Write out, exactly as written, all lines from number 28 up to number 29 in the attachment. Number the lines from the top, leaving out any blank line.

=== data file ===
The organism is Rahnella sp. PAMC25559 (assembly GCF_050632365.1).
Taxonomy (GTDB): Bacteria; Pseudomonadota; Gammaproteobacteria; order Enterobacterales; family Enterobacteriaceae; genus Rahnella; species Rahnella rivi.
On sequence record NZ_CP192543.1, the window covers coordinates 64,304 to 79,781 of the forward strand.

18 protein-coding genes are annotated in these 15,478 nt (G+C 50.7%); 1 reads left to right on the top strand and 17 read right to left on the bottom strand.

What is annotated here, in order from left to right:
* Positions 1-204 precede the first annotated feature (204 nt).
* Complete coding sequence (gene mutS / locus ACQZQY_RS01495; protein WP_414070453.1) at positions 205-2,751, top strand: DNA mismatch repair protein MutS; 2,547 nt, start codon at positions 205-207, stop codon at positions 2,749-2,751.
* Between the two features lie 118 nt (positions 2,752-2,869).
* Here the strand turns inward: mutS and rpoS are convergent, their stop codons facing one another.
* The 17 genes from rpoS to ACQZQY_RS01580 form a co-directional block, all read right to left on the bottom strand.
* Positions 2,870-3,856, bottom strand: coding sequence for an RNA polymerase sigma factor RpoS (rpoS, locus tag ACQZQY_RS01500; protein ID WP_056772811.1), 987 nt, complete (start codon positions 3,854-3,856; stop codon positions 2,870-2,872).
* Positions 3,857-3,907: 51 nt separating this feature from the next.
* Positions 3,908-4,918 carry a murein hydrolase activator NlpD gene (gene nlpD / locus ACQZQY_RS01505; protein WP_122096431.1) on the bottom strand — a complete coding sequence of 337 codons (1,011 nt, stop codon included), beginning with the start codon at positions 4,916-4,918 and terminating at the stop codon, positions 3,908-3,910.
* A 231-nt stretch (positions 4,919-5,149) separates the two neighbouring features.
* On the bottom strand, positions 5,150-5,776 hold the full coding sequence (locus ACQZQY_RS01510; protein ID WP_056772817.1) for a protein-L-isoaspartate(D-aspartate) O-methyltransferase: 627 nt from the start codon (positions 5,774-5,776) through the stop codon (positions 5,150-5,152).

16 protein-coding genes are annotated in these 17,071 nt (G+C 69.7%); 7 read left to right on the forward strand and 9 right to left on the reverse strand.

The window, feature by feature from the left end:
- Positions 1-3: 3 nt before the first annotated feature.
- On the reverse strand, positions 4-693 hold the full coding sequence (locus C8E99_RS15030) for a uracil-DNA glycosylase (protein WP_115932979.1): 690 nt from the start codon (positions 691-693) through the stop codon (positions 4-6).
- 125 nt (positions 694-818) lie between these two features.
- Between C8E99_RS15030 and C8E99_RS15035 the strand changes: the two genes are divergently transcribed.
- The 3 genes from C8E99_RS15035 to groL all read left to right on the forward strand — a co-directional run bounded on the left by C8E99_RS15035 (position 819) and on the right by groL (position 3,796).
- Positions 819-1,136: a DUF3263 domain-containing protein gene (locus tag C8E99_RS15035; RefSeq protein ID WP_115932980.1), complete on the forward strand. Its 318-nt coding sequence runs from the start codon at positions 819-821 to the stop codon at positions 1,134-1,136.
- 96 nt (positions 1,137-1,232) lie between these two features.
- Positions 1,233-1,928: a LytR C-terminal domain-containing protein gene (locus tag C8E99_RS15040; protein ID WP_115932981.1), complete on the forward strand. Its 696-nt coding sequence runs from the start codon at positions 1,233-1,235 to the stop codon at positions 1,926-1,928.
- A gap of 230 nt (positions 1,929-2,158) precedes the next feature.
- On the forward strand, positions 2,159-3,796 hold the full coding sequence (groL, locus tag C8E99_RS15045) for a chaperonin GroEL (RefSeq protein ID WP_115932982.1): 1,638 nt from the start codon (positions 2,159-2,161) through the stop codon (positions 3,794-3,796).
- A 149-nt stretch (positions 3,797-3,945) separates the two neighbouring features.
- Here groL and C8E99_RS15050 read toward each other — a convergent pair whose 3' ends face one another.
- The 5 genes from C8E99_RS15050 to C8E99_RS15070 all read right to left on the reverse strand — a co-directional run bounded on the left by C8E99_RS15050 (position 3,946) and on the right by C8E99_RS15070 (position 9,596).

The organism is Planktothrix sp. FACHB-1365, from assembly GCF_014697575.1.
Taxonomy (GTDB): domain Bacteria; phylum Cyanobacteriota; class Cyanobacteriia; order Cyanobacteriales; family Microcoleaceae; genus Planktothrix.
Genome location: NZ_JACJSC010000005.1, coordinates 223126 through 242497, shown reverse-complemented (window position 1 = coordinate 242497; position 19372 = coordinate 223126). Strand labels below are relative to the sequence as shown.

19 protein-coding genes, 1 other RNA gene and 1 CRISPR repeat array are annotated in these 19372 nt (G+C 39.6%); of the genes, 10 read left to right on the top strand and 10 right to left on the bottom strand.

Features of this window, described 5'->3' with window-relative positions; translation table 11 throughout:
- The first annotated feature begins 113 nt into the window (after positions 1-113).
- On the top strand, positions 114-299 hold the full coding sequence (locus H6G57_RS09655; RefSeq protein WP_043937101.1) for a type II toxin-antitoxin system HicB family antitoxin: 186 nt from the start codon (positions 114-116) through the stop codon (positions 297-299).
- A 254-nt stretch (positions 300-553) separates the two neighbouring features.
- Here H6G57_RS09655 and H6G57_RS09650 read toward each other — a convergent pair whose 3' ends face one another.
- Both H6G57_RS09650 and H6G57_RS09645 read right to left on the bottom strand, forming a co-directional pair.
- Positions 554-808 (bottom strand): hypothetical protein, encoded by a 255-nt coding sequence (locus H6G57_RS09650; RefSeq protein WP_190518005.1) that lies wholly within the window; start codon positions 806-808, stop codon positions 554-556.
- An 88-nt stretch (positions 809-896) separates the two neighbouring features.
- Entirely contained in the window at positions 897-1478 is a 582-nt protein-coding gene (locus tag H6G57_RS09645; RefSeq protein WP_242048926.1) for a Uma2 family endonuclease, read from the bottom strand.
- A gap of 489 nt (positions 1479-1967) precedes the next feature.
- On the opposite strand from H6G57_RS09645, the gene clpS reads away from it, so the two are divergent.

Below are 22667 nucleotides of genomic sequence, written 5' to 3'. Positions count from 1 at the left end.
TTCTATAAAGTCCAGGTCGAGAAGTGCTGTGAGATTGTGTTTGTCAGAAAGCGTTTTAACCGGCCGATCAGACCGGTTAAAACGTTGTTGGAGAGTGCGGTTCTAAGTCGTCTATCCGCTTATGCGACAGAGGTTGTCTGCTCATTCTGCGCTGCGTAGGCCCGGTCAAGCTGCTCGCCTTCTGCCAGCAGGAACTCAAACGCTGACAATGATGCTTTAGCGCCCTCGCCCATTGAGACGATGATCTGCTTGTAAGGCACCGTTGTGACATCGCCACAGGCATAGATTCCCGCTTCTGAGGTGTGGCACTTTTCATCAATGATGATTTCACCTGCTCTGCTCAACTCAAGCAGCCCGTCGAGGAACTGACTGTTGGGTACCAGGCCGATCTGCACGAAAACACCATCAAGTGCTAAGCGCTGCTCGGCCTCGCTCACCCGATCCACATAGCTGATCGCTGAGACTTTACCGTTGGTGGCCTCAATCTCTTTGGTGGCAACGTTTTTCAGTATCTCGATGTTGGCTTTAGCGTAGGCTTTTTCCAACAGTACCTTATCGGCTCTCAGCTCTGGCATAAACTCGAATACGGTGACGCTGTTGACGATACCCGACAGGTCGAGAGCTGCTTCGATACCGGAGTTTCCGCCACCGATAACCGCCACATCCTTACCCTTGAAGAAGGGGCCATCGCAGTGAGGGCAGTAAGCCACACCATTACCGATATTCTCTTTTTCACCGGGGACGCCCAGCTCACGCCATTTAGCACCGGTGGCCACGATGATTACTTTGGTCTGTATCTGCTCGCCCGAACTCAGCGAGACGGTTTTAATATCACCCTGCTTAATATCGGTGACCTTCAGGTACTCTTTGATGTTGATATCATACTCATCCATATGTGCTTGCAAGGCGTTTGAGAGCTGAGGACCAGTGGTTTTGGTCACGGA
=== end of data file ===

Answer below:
- A 149-nt stretch (positions 3,797-3,945) separates the two neighbouring features.
- Here groL and C8E99_RS15050 read toward each other — a convergent pair whose 3' ends face one another.